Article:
Two young execs on the future of digital magazines; plus, Time Inc. digital stays busy and InStyle ventures into, yes, VR
The future of digital magazines gets brighter with every passing fiscal quarter, but it’s a slow and steady progress as traditional revenue generators try to keep pace with advancing technologies, evolving device usage, and the gradual migration of ad dollars from print to the mobile web.
Among the many variables that will determine the future of digital magazines, there are also many constants: We know that mobile content strategy is a key; that social media will continue to be instrumental; that mergers & acquisitions will play a big part.
The Future of Digital Magazines According to Gus Wenner
Gus Wenner took over as head of digital at Rolling Stone, Men’s Journal, and Us Weekly just over a year ago, and during his short tenure, traffic has more than doubled. According to a recent interview with MinOnline, he wants to at least double it again by 2016. And how he does so will figure prominently into the future of digital magazines. For him, mobile and social are the keys to online success.
“I think that they have enormous value and I’d be surprised if any magazine publisher told you that their Web properties weren’t their primary focus right now. It’s the future; there’s not a shred of doubt in my mind that that’s the case,” Wenner told Jameson Doris.
“My reference points and intake and the people that I take a look at on a daily basis range from digital-only sites like BuzzFeed and Vox, who do certain things extremely well that I’m constantly pulling from, to very traditional brands like The New York Times, who I think do an unbelievable job. I don’t think there’s anyone in the digital media space that’s doing everything right, but I think that there’s a lot of exciting stuff happening. There are a lot of doors being opened by all sorts of different digital media companies. I don’t think you can succeed unless you’re looking at everyone and learning from across the whole industry.”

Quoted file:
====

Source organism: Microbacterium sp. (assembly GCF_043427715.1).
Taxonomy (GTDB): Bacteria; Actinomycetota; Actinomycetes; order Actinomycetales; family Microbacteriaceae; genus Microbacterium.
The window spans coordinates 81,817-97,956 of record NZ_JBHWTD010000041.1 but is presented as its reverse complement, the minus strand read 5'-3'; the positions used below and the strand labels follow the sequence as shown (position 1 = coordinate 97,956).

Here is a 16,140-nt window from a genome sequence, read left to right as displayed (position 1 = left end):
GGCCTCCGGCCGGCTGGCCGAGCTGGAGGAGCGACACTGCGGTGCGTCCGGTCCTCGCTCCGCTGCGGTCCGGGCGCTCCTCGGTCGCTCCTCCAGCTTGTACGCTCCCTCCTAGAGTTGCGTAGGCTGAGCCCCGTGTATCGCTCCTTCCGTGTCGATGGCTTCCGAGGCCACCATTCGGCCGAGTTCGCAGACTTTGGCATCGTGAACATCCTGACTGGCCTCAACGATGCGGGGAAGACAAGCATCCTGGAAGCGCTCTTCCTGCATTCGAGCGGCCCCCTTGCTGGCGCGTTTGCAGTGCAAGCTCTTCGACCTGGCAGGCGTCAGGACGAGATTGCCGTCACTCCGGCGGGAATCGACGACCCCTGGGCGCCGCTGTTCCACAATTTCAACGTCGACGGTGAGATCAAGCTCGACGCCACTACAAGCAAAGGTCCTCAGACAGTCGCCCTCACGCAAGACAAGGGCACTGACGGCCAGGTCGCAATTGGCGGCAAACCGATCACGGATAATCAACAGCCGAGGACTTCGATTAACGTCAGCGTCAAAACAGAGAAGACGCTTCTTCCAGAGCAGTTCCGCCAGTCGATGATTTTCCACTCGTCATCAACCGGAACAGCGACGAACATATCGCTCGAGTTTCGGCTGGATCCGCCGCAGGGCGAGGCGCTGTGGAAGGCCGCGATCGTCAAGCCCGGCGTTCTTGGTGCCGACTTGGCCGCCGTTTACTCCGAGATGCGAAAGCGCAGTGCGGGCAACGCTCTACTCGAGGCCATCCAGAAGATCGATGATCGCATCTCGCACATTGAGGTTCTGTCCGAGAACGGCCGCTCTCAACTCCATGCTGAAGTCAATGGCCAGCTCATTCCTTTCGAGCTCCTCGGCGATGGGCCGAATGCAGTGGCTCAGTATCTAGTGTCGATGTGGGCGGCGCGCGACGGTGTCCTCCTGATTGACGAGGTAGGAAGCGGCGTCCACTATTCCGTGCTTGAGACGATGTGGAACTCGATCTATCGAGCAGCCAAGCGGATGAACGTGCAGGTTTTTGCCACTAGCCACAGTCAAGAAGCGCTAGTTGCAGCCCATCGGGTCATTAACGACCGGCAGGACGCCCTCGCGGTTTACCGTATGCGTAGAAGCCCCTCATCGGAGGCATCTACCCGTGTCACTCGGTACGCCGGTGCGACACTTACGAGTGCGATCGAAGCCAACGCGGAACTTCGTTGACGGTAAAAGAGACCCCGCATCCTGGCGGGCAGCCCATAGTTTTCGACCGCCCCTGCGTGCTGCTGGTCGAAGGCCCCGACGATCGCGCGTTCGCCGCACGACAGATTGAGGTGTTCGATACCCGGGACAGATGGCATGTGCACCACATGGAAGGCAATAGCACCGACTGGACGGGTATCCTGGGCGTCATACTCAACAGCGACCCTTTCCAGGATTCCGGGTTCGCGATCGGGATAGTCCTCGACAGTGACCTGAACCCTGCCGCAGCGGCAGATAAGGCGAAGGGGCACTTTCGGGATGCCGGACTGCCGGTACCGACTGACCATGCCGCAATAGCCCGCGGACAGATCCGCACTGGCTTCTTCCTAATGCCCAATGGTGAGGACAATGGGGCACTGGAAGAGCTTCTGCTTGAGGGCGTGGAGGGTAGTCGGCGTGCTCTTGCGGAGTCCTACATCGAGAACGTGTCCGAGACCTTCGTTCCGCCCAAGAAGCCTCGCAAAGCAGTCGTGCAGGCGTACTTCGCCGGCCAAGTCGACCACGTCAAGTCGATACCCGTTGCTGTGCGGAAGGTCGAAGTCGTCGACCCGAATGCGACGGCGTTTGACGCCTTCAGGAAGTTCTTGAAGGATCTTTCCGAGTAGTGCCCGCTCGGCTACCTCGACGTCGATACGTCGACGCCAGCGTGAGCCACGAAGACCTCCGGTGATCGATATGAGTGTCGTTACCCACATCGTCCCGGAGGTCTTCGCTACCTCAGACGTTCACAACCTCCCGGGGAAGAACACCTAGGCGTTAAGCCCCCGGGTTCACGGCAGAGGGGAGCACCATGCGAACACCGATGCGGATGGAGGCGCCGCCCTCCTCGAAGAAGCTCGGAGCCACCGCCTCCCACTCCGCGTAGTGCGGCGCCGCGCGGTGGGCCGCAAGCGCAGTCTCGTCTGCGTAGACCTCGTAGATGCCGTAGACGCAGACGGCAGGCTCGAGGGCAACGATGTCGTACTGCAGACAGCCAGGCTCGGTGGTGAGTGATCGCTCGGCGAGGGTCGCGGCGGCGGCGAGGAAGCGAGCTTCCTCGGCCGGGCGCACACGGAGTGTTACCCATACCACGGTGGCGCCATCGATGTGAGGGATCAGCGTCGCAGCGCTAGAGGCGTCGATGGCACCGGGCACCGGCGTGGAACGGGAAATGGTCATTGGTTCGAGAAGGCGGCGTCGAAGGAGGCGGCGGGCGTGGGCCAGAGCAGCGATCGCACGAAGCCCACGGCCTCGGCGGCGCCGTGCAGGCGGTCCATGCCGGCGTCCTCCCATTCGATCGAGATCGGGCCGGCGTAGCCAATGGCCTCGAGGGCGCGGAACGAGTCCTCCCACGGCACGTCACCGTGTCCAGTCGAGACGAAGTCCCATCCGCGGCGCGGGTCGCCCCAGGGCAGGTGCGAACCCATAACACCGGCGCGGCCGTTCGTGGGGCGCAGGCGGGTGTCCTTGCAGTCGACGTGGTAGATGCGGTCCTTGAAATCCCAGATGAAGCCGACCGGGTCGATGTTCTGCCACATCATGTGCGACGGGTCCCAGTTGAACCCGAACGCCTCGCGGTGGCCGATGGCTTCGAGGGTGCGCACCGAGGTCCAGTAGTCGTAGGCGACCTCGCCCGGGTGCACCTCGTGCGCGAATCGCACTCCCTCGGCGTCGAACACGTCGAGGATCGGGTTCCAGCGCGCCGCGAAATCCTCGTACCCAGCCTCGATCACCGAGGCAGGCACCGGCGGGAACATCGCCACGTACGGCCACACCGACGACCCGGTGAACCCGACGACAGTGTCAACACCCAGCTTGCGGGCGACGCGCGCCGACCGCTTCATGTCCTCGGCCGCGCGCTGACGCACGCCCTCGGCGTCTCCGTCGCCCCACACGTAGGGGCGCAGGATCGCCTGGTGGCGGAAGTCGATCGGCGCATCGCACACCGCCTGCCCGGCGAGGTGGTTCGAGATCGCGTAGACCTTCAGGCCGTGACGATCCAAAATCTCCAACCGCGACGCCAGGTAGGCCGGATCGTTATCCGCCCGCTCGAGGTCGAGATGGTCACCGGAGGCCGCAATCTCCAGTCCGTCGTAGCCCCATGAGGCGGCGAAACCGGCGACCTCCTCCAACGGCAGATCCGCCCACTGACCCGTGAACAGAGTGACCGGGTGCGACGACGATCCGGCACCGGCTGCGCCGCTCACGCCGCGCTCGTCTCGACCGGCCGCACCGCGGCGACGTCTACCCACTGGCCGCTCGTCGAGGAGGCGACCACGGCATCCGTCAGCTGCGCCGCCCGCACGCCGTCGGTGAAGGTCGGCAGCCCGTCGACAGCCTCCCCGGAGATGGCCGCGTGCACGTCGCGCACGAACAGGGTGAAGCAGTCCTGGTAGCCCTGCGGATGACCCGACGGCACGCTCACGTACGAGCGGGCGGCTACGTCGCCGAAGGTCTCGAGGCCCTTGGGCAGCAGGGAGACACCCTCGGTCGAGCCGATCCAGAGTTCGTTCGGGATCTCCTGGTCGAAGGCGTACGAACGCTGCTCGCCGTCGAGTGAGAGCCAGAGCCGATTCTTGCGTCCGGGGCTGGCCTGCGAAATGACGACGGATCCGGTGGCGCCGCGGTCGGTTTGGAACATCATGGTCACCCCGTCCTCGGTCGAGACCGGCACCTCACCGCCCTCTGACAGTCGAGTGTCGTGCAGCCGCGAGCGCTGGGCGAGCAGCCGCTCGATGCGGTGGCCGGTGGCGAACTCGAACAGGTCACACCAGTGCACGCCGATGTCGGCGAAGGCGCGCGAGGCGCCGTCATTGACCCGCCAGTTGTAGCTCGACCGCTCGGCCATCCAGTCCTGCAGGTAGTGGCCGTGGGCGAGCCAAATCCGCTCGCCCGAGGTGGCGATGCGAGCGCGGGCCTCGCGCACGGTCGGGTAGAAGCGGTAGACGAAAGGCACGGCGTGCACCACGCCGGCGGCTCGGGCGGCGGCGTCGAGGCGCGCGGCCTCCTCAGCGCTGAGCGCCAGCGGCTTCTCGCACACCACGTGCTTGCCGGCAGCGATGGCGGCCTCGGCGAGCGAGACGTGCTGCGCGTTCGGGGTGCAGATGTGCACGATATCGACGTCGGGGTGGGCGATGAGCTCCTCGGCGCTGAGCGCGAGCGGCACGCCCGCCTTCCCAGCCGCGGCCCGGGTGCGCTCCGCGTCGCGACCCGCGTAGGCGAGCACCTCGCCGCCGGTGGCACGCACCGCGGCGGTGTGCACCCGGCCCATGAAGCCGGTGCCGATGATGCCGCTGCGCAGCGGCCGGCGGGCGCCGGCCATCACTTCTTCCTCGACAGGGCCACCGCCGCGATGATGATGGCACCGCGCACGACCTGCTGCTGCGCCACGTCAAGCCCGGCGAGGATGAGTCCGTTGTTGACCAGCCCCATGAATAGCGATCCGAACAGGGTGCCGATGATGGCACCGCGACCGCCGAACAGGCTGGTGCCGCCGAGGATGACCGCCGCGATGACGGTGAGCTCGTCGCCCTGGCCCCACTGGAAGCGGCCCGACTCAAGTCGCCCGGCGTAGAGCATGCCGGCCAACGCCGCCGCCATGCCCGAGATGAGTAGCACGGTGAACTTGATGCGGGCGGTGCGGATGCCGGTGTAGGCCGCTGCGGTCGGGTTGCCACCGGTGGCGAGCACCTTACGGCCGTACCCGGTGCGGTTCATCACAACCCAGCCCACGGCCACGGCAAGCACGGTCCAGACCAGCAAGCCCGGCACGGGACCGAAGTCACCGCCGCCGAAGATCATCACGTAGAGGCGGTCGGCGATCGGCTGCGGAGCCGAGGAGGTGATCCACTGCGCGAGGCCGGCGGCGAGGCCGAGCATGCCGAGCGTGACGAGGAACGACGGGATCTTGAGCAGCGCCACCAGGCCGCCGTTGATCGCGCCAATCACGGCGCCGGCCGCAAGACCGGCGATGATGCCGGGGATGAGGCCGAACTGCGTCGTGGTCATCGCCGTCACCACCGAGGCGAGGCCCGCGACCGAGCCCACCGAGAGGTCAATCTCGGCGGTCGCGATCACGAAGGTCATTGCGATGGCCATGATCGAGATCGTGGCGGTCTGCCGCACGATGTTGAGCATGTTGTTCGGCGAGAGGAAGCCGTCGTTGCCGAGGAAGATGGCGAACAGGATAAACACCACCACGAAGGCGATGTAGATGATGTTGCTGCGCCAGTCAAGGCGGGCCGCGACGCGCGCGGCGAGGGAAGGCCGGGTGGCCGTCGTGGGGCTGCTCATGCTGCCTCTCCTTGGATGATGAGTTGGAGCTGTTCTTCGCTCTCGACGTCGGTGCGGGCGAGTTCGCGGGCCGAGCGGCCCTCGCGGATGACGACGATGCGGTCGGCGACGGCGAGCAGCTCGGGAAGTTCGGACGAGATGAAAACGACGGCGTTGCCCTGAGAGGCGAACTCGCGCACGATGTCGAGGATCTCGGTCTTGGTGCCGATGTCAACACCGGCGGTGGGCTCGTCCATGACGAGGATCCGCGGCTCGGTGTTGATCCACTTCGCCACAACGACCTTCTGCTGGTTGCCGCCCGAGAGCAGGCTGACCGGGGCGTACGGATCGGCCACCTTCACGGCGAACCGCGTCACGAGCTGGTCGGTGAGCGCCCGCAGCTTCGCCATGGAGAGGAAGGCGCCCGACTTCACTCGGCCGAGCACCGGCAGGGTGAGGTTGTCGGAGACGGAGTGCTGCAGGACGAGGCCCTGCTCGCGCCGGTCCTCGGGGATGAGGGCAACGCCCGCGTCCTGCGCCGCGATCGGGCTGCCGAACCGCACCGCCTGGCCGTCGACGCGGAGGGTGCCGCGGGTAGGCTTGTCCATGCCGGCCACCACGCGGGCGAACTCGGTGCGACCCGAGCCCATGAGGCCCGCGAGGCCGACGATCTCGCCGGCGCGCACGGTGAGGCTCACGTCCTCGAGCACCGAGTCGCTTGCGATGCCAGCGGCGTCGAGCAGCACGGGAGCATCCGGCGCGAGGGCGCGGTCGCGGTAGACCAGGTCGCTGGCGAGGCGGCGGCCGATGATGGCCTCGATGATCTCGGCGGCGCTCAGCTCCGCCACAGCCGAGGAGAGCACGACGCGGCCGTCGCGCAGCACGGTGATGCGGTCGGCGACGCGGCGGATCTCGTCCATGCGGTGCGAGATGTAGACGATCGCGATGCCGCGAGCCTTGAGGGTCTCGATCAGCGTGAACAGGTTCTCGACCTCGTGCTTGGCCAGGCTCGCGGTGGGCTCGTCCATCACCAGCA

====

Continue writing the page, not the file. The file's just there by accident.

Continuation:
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“You have to be extremely collaborative and very agile. If a good idea is presented and there’s a case for it, you have to pursue it. … There’s got to be freedom to move at rapid speed. Collaboration is key in the way the lines have been blurred between edit and advertising. There’s more opportunity to do interesting partnerships and integrations that weren’t available in the traditional print space. So I’d say if you’re not agile and not collaborative then you’re not going to do well in digital.”
The Future of Digital Magazines According to Elisa Benson
Meanwhile, Elisa Benson, social director for Seventeen, Cosmopolitan, and Redbook, has her own thoughts on the future of digital magazines.
“Publishers absolutely need social media teams – the same way you need writers and designers and video editors and photographers and other people with specific skill sets. When I first started tweeting awards shows for Cosmopolitan, photos didn’t even show up on Twitter. And now live-tweeting is about creating video clips and GIFs in real time,” Benson told Kelsey Lundstrom.
“The social landscape changes very quickly, and it’s crucial to have people paying attention to those changes and steering the brand. Just because you have a personal Twitter account and a few thousand followers doesn’t mean you can navigate a Facebook algorithm change, or create a compelling Snapchat story, or understand what Instagram photos drive boosts in followers and which ones don’t.”
Time Inc. Digital’s Add/Drop
InStyle Is a Virtual Reality Pioneer
InStyle has partnered with Jaunt to produce virtual reality content focusing on cover shoots and other fashion coverage, MinOnline reports, making them the first such magazine to do so.
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To read more about the future of digital magazines in the news, visit MinOnline.